Titanium Turnaround

While I was in Santa Fe, NM a couple of weeks ago, I dropped my TiBook onto a bed from a height of about three inches.  The result was as immediate as it was unexpected: the hinge on the right side of the laptop snapped completely away from the display panel.  I have no idea how the forces involved could have even shifted the panel, let alone rend hardware joints.  The screen went blank in concert with the snapping sound, which set off an icy explosion in the pit of my stomach.  Fortunately the display was fine.  It had just gone into sleep mode for some reason.

So last week, I got in touch with the IC Help Desk (it’s actually AOLTW’s laptop) and they set things up with AppleCare.  A box was delivered on Thursday, and with a tear in my eye I boxed my silver little baby up on Friday.  A completely repaired TiBook came back to me yesterday.  Even figuring on overnight express shipping, that’s astonishing.  I figured it would take a minimum of four weeks to get there, be fixed, and come back, not four days—and one of them a Sunday, too!  Just when I was feeling grumpy about Apple‘s rapid move to OS X and the mass exodus of developers away from OS 9 (including Mozilla, which is no longer being updated for OS 9), they make me love them all over again.  Well, maybe not love them, exactly, but you know what I mean.

Out of Character

After more than a year of sitting bolt upright in a chair whose back was about 20 degrees from horizontal, Kat finally got me to buy a new chair on Saturday.  I assembled it this morning, which anyone who knows me will tell you is astonishing on two counts:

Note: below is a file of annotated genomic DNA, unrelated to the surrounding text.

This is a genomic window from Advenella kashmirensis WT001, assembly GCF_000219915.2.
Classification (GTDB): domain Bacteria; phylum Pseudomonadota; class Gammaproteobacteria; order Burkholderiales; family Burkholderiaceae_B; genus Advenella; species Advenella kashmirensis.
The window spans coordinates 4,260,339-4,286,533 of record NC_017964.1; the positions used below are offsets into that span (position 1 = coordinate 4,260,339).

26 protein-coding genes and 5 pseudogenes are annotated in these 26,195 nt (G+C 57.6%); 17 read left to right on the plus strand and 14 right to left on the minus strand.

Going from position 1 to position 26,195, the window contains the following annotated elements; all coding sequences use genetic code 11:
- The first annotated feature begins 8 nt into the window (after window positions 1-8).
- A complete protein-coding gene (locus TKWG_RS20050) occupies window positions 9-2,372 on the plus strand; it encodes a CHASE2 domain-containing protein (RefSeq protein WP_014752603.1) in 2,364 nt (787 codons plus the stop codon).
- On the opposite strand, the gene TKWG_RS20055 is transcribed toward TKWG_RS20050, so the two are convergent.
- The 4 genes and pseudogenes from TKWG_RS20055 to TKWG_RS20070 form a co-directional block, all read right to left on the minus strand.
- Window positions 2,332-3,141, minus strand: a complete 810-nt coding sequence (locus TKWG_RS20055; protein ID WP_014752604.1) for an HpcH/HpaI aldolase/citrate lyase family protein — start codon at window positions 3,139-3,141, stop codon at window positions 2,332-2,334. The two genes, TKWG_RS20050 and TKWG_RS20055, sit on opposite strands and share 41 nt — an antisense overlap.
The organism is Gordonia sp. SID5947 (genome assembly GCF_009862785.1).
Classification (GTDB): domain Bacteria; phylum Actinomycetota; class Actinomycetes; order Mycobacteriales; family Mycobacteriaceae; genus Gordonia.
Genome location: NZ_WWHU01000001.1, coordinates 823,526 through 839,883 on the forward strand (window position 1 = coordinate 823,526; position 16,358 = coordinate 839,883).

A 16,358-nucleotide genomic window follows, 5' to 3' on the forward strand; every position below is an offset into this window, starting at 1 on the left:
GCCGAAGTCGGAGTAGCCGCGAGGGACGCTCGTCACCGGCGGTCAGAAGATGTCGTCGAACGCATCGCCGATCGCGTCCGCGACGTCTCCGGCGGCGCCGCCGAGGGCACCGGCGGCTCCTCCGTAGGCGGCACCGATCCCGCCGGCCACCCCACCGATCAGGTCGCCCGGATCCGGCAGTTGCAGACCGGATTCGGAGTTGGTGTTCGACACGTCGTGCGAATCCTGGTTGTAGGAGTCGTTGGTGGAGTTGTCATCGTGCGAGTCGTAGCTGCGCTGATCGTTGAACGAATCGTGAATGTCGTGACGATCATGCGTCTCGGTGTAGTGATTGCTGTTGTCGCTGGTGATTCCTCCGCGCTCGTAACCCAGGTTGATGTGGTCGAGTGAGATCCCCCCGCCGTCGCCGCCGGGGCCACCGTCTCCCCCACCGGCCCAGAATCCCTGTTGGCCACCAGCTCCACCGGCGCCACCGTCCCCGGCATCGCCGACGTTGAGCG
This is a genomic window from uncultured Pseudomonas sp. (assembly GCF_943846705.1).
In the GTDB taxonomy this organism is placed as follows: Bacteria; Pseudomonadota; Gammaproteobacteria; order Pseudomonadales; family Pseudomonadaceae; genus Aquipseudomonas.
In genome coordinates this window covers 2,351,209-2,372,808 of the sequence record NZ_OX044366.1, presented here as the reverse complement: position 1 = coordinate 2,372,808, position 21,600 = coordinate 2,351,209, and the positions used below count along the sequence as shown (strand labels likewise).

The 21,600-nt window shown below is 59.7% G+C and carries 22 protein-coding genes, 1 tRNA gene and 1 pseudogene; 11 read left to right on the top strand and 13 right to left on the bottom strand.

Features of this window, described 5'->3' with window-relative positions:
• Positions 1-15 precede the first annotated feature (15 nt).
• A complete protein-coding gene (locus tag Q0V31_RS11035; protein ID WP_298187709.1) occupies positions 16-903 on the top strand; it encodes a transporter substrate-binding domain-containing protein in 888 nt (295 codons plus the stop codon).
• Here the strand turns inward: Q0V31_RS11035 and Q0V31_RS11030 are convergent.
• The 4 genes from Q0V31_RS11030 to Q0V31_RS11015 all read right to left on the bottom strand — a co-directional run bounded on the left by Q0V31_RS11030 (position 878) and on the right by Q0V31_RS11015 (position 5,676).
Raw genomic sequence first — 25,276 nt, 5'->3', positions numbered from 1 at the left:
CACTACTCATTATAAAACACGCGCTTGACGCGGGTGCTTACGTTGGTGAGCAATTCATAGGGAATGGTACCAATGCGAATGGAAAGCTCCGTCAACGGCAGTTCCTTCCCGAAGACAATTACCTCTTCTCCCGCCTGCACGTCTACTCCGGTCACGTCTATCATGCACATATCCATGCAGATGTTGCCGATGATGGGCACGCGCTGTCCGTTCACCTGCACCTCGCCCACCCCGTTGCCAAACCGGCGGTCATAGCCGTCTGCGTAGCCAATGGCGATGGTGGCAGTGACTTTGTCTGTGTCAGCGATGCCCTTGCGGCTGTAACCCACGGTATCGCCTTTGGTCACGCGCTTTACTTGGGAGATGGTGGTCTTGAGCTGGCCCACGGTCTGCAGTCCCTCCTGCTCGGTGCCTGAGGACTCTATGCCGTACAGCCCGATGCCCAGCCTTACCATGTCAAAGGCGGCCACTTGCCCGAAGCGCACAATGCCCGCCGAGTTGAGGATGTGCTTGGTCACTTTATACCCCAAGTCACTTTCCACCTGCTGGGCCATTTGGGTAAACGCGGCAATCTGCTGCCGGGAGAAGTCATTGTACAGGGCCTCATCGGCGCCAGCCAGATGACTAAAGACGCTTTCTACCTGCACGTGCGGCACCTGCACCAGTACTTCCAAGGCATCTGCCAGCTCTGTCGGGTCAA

1. I put it together less than a month after I bought it.  Usually I let a project like that sit for a while, to let it come to the proper sense of fullness.  Or else because I’m lazy.
  2. I put it together, period.  I’m not what you would call handy with a toolbox.

I did put the armrests on backwards, but I did that on purpose.  They look cooler this way.

A screenshot of text on the O'Reilly Network which has some severe character-encoding problems.

Font and text handling seem to occupy more and more of my attention of late.  Here’s another good example of the problems we face: character encoding.  This morning I dropped by the O’Reilly Network and spotted some badly mangled text.  Apparently that’s supposed to be a “ü” in there, since that’s what the referenced article shows.  How did this happen?  No doubt somebody copy-and-pasted the text from a word processor into a CMS interface, and it looked fine on their machine when they previewed the text.  Unfortunately, in my Web browser, no such luck.  (This was in IE5.1.4/MacOS9.1, but a quick check in a recent Mozilla build showed the same problem.)  It may have gone through some XSLT for extra munging, for all I know.